Basil January 28, 2021
Made this last night with minor modifications depending what I had in hand, and it turned out GREAT! I made the sauce mushing the vegetables into the sauce, eliminated the sugar all together. Just added extra steamed carrots at the end. Served it with roasted potatoes and a green salad. It was a perfect cold winter dinner.
[email protected] January 4, 2021
An amazing dish that was definitely worth all the time and effort. I substituted brandy for the cognac in the deglazing step and thickened the final, strained sauce with a little corn starch slurry and it was perfect with the riced potatoes I served along side. It was the maiden voyage of my Christmas gift, a beautiful Basil green Staub, and it worked and cleaned up like a dream!
johnfood351 December 31, 2020
making this for new year's eve dinner in the new cherry red stab 7-quarter stock pot i got for christmas. probably trying a hybrid between this recipe and the julia child one, but with an added twist -- i'm roasting marrow bones to add in. like many here, i also plan on doubling the mushrooms, and though i realize it might be sacrilege for the purists, am also going to use multi-colored baby carrots and quartered sweet onions [since i'm just not a fan of pearls] . . . hadn't thought about the cognac deglaze, but after reading all here thinking i'll give that a shot, as well . . . of course, the julia child variation calls for diced bacon and so going to dice some from a nice slab and add it in [who doesn't love bacon, right?] . . . i cook a lot of different things, but this will be a first, as well as the first test for the staub, so thanx for all the tips i've read here -- in advance!
johnfood351 December 31, 2020
7-quart . . . not QUARTER . . . don't you just love autocorrect?
Pamela March 31, 2020
Love these recipes....but what is the best way to freeze soups?
Megan T. March 31, 2020
I'd start with some tight lidded tupperware or use a vacuum sealer to seal (not vacuum) soups in a bag for easy storage/stackability.
TheAnxiousBaker December 28, 2019
This recipe earned backflips from our Christmas dinner guests. I went the distance—made the beef the day ahead, chilled in the strained sauce overnight and skimmed the fat, reduced by maybe 25% and added the vegetables the day of. A little painstaking, but worth the elegant, savory result. Sprinkle of fresh thyme perked it up nicely for serving.
Sabine G. December 21, 2018
This came out phenomenal! I, like many others, left the vegetables in and just let them become part of the sauce. Serving with some buckwheat bread but I could see a side of potatoes being phenomenal with this! Comes together pretty easily. Will definitely make this again! Thanks so much for the recipe!
JamieATL September 16, 2018
This was divine. I did strain which I think made it lighter (there was a lot of fat at the bottom of the pan), but kept the veggies. Used shallots instead of pearl onions b/c they were out of pearl onions at the grocery store, and doubled the mushrooms like so many others. Had to make sure I had time to let it cook, but it was not hard.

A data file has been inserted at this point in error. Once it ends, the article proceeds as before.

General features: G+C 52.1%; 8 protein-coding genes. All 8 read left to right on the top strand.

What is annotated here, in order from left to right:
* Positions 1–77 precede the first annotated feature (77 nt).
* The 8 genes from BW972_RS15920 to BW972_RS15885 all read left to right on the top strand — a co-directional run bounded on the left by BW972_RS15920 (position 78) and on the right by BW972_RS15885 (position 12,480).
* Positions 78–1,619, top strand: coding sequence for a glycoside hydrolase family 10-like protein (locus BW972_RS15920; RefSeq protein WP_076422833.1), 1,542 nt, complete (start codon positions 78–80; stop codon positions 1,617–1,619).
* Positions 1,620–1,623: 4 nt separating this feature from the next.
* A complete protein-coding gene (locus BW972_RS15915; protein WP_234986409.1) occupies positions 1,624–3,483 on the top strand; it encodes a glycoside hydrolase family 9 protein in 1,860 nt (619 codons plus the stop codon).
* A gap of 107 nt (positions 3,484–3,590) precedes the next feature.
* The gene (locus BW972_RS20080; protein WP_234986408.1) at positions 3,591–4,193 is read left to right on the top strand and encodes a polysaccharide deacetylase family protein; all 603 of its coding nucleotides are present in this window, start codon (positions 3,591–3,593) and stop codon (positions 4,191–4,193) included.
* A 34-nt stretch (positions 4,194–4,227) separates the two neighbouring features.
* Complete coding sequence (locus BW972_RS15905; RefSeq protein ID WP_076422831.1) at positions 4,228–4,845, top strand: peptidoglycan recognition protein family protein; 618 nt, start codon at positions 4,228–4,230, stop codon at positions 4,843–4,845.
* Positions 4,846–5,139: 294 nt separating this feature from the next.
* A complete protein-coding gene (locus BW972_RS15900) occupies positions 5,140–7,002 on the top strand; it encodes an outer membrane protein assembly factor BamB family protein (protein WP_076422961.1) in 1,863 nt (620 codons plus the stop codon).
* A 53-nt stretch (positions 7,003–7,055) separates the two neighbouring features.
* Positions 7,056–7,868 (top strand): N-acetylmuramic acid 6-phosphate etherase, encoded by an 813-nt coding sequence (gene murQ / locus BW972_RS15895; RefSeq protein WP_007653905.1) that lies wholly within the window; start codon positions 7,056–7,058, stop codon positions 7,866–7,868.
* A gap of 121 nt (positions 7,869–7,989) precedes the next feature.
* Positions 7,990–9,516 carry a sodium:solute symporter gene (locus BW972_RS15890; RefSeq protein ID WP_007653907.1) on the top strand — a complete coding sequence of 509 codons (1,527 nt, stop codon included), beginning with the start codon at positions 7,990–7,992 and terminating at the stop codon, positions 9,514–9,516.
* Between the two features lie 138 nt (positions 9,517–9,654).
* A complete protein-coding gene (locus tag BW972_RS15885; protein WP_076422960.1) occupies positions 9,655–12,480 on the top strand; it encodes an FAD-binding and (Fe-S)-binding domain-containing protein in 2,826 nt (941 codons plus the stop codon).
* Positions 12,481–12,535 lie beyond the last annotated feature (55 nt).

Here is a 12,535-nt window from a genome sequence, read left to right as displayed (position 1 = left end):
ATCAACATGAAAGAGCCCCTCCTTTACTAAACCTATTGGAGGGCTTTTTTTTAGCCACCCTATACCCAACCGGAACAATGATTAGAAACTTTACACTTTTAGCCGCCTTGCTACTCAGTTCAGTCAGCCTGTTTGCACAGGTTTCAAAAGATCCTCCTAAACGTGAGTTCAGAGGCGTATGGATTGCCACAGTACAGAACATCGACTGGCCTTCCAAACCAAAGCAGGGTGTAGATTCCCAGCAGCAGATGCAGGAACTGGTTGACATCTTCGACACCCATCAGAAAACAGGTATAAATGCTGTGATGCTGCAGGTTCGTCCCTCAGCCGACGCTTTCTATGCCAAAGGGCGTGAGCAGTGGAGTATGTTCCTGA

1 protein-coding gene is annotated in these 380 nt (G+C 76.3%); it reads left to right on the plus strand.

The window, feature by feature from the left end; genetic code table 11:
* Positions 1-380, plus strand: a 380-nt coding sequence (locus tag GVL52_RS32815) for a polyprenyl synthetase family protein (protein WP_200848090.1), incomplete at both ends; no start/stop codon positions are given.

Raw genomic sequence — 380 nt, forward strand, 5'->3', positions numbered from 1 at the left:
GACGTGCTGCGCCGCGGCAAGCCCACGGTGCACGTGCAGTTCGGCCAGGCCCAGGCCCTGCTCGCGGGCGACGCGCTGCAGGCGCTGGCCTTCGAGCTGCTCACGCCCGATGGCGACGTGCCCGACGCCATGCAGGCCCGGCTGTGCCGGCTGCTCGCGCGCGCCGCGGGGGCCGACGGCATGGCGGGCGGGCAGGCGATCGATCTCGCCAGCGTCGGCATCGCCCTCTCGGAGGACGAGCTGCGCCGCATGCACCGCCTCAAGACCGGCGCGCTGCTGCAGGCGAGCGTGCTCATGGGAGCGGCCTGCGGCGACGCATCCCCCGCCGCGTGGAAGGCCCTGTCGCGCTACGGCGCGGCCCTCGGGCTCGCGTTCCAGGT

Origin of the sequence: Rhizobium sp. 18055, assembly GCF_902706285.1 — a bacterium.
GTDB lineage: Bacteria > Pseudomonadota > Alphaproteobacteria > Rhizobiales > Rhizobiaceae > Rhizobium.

galsmu March 4, 2016
Love this! Followed several recommendations in the comments - kept the veggies and blended to thicken the sauce, didn't add sugar or pearl onions and didn't miss either. Doubled the mushrooms. Great flavor.
Rebecca February 13, 2016
Could I use Grand Marnier as the cognac?
TasteFood February 13, 2016
No, I wouldn't recommend that. You can also deglaze with more red wine.
pjcamp February 13, 2016
Only if you want it to taste like sugar and oranges.
Rebecca February 14, 2016
Haha. Cool, thank you both! I am going to just use red wine and skip the cognac.
Melirose October 31, 2015
delicious and amazingly complex flavors! Be careful with the cognac, I had quite a flare up! Love this and can't wait to make again. I too did not throw out the vegetables or strain; I didn't add pearl onions but I did add the mushrooms, which are just about the best part!
sevenfaces April 24, 2015
I've always thought beef bourguignon was probably very complicated and fancy, but when I read this recipe it seemed surprisingly doable - and it was! I did steps 1-5 one night, then the next night did steps 7-10 (I put all the carrots in at the beginning, so I skipped step 6). I didn't discard the vegetables; the onions had melted into the sauce, and the carrots retained their shape very well and were so intensely flavoured. However, I know pearl onions are traditional, but I didn't think they added much to the dish. Overall very tasty :)
Megan T. January 22, 2015
The perfect winter meal--I made it a day ahead of time so the flavors could develop more and couldn't have been more pleased. Can't wait to make this again (and again!).
Laurenzim February 24, 2014
This was so delicious!!! Thank you!!!!
Jenniferruth January 30, 2014
We loved this! I liked other commenters' idea of blending the veggies and adding them to the sauce, so I did. I had mashed potatoes with it. It was awesome!
pjcamp January 29, 2014
Double plus ungood. Way yonder too much thyme.
Aura A. March 20, 2020
I love the flavor of thyme, I suggest that rather than skipping it you cut it by half.
Skeenah January 3, 2014
Had this over New Years and it was wonderful!!! We made Spätzle which was fantastic with this dish!!!